French Dip Recipe

French Dip Recipe

The Spruce Eats / Laura Manzano

Prep: 10 mins
Cook: 20 mins
Total: 30 mins
Serving: 1 sandwich
Yield: 8 sandwiches
Nutrition Facts (per serving)
9871 Calories
497g Fat
732g Carbs
615g Protein
Show Full Nutrition Label Hide Full Nutrition Label
Nutrition Facts
Servings: 1
Amount per serving
Calories 9871
% Daily Value*
Total Fat 497g 638%
Saturated Fat 223g 1,113%
Cholesterol 1658mg 553%
Sodium 22424mg 975%
Total Carbohydrate 732g 266%
Dietary Fiber 35g 124%
Total Sugars 84g
Protein 615g
Vitamin C 20mg 100%
Calcium 1121mg 86%
Iron 100mg 556%
Potassium 9061mg 193%
*The % Daily Value (DV) tells you how much a nutrient in a food serving contributes to a daily diet. 2,000 calories a day is used for general nutrition advice.
(Nutrition information is calculated using an ingredient database and should be considered an estimate.)

The French dip sandwich takes the concept of a condiment above and beyond, as its signature sidecar is a small bowl of au jus for dipping. This means every bite of this beefy sandwich is moist and super flavorful. Typically made with beef chuck (a tough cut from the hardworking shoulder muscle) that has been braised for hours, it seemed unfair to us that you can’t slap one together quickly after work or school when the craving strikes. So we’ve come up with a super speedy version that only takes 30 minutes using a beautifully fatty steak, the boneless ribeye.

For a steak sandwich to be tender and juicy, the trick is in a well-marbled piece of meat. Here, a boneless ribeye is seared to medium-rare, set aside to rest, then sliced and quickly bathed in a cheater’s “au jus” made from an oft-overlooked ingredient: canned beef consummé. Most boxed beef broths are often underwhelming in flavor. Since this product is technically a concentrate, it’s double packed with flavor, and with the help of a few extra additions, simulates the effort of a roast that’s been braising all day.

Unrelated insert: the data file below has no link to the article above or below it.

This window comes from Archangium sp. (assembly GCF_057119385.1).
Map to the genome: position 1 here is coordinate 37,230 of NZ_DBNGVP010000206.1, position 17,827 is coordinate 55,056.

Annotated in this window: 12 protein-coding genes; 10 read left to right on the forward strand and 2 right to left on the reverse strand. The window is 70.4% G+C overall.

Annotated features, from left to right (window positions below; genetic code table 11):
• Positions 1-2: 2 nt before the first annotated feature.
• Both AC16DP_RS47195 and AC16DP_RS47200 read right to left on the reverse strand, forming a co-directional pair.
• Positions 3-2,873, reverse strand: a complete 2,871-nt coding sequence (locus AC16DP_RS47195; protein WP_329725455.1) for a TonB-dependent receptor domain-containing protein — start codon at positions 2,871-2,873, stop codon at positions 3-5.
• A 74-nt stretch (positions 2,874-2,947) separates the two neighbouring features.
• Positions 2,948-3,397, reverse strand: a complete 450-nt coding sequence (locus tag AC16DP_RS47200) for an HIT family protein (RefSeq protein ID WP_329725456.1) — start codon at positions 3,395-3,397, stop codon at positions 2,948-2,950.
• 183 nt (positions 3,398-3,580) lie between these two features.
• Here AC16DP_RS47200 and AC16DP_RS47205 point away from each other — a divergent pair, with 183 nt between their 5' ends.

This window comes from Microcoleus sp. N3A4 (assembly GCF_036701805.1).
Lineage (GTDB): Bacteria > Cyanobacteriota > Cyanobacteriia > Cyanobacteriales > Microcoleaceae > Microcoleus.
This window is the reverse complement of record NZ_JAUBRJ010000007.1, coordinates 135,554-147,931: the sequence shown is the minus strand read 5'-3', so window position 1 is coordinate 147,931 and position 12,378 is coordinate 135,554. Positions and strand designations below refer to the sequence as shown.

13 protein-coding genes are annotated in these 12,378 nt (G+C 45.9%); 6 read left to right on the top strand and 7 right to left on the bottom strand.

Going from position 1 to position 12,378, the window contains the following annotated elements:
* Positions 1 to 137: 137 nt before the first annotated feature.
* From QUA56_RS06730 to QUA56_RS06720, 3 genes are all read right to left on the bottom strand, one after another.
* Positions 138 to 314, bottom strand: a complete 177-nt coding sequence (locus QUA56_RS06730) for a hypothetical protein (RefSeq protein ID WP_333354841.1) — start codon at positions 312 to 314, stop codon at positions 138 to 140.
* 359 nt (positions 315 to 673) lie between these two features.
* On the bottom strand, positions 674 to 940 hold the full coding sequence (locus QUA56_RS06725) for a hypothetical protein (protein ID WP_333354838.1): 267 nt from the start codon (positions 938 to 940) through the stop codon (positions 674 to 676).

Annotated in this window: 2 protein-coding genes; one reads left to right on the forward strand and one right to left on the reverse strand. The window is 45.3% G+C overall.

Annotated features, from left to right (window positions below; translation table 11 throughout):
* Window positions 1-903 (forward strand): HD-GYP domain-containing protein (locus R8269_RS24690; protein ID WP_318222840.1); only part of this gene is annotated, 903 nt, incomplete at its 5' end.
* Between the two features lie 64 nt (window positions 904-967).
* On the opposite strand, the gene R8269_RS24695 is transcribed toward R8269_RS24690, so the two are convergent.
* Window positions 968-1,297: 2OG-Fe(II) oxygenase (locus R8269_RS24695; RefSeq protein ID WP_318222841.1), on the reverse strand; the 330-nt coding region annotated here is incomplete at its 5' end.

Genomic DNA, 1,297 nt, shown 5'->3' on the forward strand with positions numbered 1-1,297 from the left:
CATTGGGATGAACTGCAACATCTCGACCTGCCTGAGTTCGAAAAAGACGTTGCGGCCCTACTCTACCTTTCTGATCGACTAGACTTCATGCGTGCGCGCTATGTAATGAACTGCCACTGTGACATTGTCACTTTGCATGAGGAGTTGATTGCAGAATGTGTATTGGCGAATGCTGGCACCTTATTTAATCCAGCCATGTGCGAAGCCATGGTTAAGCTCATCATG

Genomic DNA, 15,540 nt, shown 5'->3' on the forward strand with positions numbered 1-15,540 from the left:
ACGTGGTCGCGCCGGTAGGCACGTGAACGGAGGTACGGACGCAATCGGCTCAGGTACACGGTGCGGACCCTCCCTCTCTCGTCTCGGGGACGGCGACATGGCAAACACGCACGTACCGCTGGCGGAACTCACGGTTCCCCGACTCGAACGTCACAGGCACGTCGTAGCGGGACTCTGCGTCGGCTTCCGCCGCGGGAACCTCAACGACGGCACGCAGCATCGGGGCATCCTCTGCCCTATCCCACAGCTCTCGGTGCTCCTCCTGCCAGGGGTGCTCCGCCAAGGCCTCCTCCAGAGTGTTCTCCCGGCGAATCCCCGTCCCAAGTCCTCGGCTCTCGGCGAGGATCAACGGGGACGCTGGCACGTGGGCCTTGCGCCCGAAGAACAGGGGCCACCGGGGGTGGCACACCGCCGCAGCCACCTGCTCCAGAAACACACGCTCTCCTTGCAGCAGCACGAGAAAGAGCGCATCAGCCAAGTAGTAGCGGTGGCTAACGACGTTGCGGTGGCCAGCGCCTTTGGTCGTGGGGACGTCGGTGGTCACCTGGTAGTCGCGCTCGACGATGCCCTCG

A French dip would be great served with some sturdy salt and pepper potato chips or even steak fries (bonus points for malt vinegar), but the sandwich itself is simple. To really let the beef sing, this sandwich requires nothing more than sauteed onions and a hefty dunk in that au jus. Add swiss cheese or horseradish if you’d like, but know that the French Dip is an iconic sandwich for purists of the world: a storied tribute to beef and bread—and now, in no time at all.


For the Steak:

  • 4 (1 pound) boneless ribeye steaks, about 1-inch thick

  • 1 tablespoon kosher salt

  • 1 teaspoon ground black pepper

  • 2 tablespoons olive oil, divided

  • 8 (6-inch) baguette-style rolls or French bread, lightly toasted

For the Onions:

  • 3 (6-8 ounce) thinly sliced onions 

  • 1 1/2 teaspoons kosher salt

  • 1/2 teaspoon ground black pepper

  • 1 teaspoon granulated sugar

  • 1 tablespoon chopped fresh thyme 

For the Au Jus:

  • 1/2 cup (one stick) unsalted butter

  • 4 teaspoons all-purpose flour 

  • 1/4 cup red wine

  • 2 teaspoons Worcestershire sauce 

  • 1 tablespoon Dijon mustard